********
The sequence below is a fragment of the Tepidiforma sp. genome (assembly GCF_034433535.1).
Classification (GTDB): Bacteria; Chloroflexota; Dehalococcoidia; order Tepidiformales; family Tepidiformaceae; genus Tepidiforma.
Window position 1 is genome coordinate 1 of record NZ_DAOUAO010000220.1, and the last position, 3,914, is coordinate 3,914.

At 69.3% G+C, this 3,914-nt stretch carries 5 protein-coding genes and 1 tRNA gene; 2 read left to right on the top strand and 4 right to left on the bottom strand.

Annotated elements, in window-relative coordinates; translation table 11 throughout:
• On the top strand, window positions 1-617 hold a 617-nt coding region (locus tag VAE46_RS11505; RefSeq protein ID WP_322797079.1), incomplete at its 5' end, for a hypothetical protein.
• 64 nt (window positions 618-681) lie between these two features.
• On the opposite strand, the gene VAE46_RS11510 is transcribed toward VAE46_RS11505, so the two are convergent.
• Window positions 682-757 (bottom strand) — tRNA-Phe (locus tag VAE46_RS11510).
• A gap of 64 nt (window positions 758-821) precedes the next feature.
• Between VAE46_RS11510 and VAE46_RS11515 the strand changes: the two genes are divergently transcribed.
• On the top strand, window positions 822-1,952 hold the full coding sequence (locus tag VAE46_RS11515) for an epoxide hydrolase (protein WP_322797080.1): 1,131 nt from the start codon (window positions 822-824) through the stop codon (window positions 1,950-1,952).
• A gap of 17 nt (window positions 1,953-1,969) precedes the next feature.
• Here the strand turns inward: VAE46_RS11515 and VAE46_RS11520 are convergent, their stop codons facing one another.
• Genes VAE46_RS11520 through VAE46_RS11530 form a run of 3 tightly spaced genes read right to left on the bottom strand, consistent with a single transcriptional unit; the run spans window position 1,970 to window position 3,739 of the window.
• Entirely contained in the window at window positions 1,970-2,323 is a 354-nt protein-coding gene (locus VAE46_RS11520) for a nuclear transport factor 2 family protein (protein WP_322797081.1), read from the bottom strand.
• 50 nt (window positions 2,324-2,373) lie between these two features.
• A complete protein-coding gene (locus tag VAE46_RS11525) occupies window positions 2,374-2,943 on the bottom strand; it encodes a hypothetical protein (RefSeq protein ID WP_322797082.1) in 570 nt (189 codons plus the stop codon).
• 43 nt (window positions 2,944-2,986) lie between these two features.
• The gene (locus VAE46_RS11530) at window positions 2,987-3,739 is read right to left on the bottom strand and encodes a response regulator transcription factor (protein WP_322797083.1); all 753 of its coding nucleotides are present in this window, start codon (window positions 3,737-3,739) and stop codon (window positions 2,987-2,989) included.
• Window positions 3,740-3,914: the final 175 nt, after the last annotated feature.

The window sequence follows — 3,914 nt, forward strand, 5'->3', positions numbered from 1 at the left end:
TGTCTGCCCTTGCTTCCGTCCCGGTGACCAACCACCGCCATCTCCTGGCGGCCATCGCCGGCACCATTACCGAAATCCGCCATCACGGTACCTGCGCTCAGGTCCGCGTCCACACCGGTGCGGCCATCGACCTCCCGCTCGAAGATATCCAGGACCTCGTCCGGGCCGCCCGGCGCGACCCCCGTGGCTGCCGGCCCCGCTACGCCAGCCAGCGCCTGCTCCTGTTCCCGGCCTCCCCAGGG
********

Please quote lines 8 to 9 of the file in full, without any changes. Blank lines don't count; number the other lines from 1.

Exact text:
• On the opposite strand, the gene VAE46_RS11510 is transcribed toward VAE46_RS11505, so the two are convergent.
• Window positions 682-757 (bottom strand) — tRNA-Phe (locus tag VAE46_RS11510).